Anchorage of Headed Reinforcing Bars in Concrete
Ghimire, Krishna P.
University of Kansas Center for Research, Inc.
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Headed reinforcing bars serve as a viable alternative to hooked bars for anchorage in concrete because they provide a more efficient anchorage mechanism and limit congestion of the reinforcement. This study is part of a comprehensive study of the anchorage behavior of the headed bars. The work described in this report includes tests of 32 No. 8 headed bars anchored in simulated column-foundation joints represented by bars anchored in slabs, all but two with reinforcement in the plane of the slab, and six lapped-slplice specimens without confining reinforcement containing No. 6 headed bars and an analysis of these tests along with test results from 23 studies by other researchers of 84 exterior, seven roof-level interior, and seven knee beam-column joints subjected to reversed cyclic loading. The headed bars in the column-foundation joint specimens had net bearing areas ranging from 4 to 15 times the area of the bar Ab; some of the headed bars contained large obstructions adjacent to the bearing face of the head that exceeded the dimensional limits for HA heads in ASTM A970-16; embedment lengths ranged from 6 to 8.5 in.; reinforcement in a plane perpendicular to the headed bars included combinations of bars placed symmetrically about the headed bar, parallel and close to the long edges of the specimen, bars placed symmetrically about and close to the headed bar in the short direction of the specimen, and bars oriented in both the long and short directions of the specimen; concrete compressive strengths ranged from 4,200 to 8,620 psi; and stresses in the bars at failure ranged from 49,500 to 117,000 psi. The No. 6 headed bars had a net bearing area of 4Ab and a lap length of 12 in. The center-to-center spacing between the spliced bars was 1.67, 2.33, or 3.53 bar diameters db; clear concrete cover to the bars was 2 in.; concrete compressive strengths averaged 6,360 and 10,950 psi; and stresses in the bars at failure ranged from 75,010 to 83,560 psi. For the beam-column joints subjected to reversed cyclic loading, headed bar sizes ranged between D12 (No. 4) and D36 (No. 11), net bearing areas ranged from 1.7 to 11.4Ab, and embedment lengths ranged from 8 to 22.6db; concrete compressive strengths ranged from 3,480 to 21,520 psi and steel yield strengths ranged from 53,650 to 149,930 psi; all but four specimens contained hoops, spaced at 2.2 to 6.8db (1.8 to 5.9 in.), as confining reinforcement parallel to the headed bar within the joint region; clear cover and minimum center-to-center spacing between the bars ranged from 1.4 to 9.9db and from 2 to 11.2db, respectively. Experimental anchorage strengths are compared with values based on descriptive equations for anchorage strength and design provisions for development length of headed bars for members with concrete compressive strengths up to 16,000 psi and steel yield strengths up to 120,000 psi that recognize the contribution of confining reinforcement without specifying minimum limits on bar spacing or clear cover. The descriptive equations and design provisions were developed based on tests of simulated beam-column joints under monotonic loading as part of the comprehensive study. The comparisons are used to expand the applicability of the descriptive equations to members subjected to reversed cyclic loading and develop simplified design guidelines allowing for the use of headed reinforcing bars in wide range of reinforced concrete members. Changes in the provisions of ACI 318-14 for the development length of headed bars and in ASTM A970 for head dimension requirements are also proposed. The results of this study show that reinforcement perpendicular to headed bars in columnfoundation joints does not improve the anchorage strength. Headed bars with obstructions exceeding the dimensional limits for HA heads in ASTM A970-16 provide adequate anchorage strength. Headed bars did not provide sufficient anchorage in knee beam-column joints subjected to reversed cyclic loading. The descriptive equations and proposed design provisions developed based headed bars in beam-column joint specimens tested under monotonic loading, in which the anchorage strength of the headed bar is a function of embedment length, concrete compressive strength, bar spacing, bar diameter, and confining reinforcement within the joint region, are applicable to a wide range of reinforced concrete members, including beam-column joints subjected reversed cyclic loading, lap splices, and column-foundation joints, and allow the minimum clear spacing of 3db between headed bars permitted in joints in special moment frames in accordance with Section 126.96.36.199 of ACI 318-14 to be reduced to 1db, allowing for the use of more closely spaced headed bars. The anchorage strength of the headed bars calculated using anchorage provisions of Chapter 17 of ACI 318-14 with a strength reduction factor of 1.0 provides a very conservative and highly variable estimate of anchorage strength for headed bars compared to the proposed design provisions.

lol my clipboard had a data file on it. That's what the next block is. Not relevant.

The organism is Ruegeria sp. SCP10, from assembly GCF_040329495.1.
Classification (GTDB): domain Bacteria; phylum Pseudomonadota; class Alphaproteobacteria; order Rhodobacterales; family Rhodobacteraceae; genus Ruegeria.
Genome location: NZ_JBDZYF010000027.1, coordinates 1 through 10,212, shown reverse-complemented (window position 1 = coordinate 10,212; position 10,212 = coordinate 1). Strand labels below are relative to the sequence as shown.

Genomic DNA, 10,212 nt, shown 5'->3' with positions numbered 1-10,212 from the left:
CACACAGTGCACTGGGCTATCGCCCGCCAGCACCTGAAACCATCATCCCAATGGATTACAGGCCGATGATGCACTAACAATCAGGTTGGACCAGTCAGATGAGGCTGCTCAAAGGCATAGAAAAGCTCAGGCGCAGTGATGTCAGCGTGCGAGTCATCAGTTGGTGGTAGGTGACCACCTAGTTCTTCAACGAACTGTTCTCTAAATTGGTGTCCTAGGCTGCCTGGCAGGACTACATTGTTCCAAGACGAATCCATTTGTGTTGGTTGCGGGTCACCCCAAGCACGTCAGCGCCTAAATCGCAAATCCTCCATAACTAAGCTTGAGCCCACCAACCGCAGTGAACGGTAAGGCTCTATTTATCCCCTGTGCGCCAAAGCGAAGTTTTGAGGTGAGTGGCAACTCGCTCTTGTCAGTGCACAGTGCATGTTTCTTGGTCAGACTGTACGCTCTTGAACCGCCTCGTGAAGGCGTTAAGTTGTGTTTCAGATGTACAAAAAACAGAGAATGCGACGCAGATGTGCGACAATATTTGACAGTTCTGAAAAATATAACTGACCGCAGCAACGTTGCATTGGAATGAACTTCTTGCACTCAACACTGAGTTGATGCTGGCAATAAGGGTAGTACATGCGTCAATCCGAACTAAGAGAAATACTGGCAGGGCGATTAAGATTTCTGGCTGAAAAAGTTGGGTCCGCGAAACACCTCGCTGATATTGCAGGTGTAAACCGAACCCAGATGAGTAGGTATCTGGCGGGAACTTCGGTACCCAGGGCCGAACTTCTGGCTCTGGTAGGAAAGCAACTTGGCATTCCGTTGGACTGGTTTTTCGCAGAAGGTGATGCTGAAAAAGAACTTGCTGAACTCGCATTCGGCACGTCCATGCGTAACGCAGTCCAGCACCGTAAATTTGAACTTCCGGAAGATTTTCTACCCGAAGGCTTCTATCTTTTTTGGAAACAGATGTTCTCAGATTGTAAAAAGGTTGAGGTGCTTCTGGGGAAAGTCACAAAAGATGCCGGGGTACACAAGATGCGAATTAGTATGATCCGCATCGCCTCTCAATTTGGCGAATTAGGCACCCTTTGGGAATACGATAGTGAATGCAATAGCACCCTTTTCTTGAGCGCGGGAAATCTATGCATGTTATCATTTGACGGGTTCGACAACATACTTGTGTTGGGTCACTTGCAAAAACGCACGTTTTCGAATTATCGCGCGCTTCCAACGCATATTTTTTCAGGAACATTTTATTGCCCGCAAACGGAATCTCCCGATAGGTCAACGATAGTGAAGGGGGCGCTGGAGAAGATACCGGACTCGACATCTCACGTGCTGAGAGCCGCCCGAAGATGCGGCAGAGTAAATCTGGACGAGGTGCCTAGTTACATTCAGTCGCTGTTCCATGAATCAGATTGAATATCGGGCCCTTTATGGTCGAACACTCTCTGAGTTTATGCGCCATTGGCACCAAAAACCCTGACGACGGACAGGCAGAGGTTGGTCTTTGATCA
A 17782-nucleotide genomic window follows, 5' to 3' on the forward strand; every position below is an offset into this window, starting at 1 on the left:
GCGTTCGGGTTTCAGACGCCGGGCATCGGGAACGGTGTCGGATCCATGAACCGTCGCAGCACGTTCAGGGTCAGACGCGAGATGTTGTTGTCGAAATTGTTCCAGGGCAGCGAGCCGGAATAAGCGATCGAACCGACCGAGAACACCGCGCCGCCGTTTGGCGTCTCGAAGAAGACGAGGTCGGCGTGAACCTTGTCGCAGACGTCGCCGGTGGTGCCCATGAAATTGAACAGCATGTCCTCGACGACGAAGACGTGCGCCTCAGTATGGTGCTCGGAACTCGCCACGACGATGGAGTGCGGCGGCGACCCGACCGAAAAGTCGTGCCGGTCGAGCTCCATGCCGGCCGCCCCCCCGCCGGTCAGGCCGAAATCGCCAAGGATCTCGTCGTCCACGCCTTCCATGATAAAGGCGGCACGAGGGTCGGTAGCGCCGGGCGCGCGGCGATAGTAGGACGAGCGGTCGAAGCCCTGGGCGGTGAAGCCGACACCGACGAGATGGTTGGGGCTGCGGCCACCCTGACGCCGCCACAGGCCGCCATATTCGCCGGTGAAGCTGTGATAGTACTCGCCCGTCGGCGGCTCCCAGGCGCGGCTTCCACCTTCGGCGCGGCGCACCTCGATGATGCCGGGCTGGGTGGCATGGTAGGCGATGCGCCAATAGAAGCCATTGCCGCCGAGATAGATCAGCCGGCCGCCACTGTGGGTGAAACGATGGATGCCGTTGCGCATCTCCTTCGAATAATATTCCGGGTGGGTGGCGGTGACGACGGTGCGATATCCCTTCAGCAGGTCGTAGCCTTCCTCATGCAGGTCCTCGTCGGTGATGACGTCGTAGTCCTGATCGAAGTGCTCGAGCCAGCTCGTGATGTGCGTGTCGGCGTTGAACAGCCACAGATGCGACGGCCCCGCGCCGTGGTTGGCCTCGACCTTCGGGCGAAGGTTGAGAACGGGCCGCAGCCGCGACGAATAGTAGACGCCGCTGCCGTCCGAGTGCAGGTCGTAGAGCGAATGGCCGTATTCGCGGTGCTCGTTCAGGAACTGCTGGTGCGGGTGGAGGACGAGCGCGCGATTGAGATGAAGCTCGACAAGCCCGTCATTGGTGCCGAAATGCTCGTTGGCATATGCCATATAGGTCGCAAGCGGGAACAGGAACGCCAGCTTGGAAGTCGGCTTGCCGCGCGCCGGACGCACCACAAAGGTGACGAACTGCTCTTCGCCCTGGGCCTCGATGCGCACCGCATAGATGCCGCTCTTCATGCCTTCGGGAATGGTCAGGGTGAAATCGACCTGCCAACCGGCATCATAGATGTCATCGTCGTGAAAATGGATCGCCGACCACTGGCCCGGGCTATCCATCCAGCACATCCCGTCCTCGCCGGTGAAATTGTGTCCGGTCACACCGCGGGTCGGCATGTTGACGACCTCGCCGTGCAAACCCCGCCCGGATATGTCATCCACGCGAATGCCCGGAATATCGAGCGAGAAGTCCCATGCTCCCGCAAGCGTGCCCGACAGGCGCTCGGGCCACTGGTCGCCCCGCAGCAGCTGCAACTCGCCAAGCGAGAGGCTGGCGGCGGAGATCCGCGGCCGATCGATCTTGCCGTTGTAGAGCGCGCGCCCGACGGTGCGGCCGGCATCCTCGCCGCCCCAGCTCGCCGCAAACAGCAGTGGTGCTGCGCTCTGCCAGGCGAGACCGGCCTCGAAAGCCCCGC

Ghimire, K. P., Darwin, D., and O’Reilly, M., “Anchorage of Headed Reinforcing Bars in Concrete,” SM Report No. 127, University of Kansas Center for Research, Inc., Lawrence, KS, January 2018, 278 pp.
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